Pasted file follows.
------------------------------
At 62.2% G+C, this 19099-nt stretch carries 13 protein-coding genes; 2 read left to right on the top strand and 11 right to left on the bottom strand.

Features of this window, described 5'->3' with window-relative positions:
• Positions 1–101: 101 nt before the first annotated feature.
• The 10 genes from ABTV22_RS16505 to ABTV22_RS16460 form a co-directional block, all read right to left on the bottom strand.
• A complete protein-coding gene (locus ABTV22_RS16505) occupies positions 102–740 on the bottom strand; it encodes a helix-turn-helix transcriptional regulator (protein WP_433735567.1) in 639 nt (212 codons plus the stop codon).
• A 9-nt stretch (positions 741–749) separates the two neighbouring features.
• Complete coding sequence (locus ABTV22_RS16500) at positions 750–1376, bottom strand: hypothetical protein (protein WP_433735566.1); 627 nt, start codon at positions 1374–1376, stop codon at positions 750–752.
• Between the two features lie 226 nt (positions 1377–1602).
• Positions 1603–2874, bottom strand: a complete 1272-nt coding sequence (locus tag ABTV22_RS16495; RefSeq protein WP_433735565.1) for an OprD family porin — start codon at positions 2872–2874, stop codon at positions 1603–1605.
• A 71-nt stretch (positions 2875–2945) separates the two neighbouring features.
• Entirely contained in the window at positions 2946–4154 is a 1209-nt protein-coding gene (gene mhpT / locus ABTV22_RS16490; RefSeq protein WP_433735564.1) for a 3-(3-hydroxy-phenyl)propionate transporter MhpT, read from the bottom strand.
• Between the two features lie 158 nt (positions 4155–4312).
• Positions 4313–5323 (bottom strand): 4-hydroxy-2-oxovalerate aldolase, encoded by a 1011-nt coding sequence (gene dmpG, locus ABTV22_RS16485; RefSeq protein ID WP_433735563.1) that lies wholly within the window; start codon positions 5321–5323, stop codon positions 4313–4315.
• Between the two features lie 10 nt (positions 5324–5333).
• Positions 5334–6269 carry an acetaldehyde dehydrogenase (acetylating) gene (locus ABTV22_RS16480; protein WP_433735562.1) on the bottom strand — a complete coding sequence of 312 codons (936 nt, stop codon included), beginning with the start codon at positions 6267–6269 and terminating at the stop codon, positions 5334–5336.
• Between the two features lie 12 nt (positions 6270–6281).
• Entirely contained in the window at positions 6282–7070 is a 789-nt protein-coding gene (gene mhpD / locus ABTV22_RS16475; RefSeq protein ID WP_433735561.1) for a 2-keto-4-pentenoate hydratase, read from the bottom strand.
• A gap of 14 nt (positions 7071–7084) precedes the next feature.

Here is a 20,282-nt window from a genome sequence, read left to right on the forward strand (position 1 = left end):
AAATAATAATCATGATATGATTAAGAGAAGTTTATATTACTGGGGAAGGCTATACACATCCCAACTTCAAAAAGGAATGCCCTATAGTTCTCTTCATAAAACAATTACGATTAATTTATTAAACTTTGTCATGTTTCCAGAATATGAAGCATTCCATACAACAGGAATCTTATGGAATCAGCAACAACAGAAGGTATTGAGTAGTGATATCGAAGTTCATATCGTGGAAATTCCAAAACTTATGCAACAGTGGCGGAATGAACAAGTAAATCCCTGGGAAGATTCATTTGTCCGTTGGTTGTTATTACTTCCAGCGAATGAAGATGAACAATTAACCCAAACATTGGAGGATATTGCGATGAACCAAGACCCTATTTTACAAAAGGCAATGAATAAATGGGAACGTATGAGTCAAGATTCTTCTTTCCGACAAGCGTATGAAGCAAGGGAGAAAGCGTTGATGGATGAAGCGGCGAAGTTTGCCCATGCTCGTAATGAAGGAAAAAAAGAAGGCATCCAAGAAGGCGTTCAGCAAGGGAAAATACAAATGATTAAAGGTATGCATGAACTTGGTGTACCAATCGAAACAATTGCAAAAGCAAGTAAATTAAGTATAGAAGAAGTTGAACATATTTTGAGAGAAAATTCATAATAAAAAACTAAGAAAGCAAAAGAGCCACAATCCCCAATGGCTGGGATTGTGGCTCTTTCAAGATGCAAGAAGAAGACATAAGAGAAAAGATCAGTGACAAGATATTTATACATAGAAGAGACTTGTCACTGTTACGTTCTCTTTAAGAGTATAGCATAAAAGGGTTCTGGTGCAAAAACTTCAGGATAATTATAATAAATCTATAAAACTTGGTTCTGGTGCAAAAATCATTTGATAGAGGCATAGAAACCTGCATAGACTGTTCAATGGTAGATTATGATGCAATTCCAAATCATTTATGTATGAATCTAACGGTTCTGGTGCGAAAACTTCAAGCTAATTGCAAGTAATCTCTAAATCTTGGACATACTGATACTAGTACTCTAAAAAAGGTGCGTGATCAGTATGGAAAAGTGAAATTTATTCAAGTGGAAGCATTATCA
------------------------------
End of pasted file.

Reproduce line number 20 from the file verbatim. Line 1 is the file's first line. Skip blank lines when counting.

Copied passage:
AAATAATAATCATGATATGATTAAGAGAAGTTTATATTACTGGGGAAGGCTATACACATCCCAACTTCAAAAAGGAATGCCCTATAGTTCTCTTCATAAAACAATTACGATTAATTTATTAAACTTTGTCATGTTTCCAGAATATGAAGCATTCCATACAACAGGAATCTTATGGAATCAGCAACAACAGAAGGTATTGAGTAGTGATATCGAAGTTCATATCGTGGAAATTCCAAAACTTATGCAACAGTGGCGGAATGAACAAGTAAATCCCTGGGAAGATTCATTTGTCCGTTGGTTGTTATTACTTCCAGCGAATGAAGATGAACAATTAACCCAAACATTGGAGGATATTGCGATGAACCAAGACCCTATTTTACAAAAGGCAATGAATAAATGGGAACGTATGAGTCAAGATTCTTCTTTCCGACAAGCGTATGAAGCAAGGGAGAAAGCGTTGATGGATGAAGCGGCGAAGTTTGCCCATGCTCGTAATGAAGGAAAAAAAGAAGGCATCCAAGAAGGCGTTCAGCAAGGGAAAATACAAATGATTAAAGGTATGCATGAACTTGGTGTACCAATCGAAACAATTGCAAAAGCAAGTAAATTAAGTATAGAAGAAGTTGAACATATTTTGAGAGAAAATTCATAATAAAAAACTAAGAAAGCAAAAGAGCCACAATCCCCAATGGCTGGGATTGTGGCTCTTTCAAGATGCAAGAAGAAGACATAAGAGAAAAGATCAGTGACAAGATATTTATACATAGAAGAGACTTGTCACTGTTACGTTCTCTTTAAGAGTATAGCATAAAAGGGTTCTGGTGCAAAAACTTCAGGATAATTATAATAAATCTATAAAACTTGGTTCTGGTGCAAAAATCATTTGATAGAGGCATAGAAACCTGCATAGACTGTTCAATGGTAGATTATGATGCAATTCCAAATCATTTATGTATGAATCTAACGGTTCTGGTGCGAAAACTTCAAGCTAATTGCAAGTAATCTCTAAATCTTGGACATACTGATACTAGTACTCTAAAAAAGGTGCGTGATCAGTATGGAAAAGTGAAATTTATTCAAGTGGAAGCATTATCA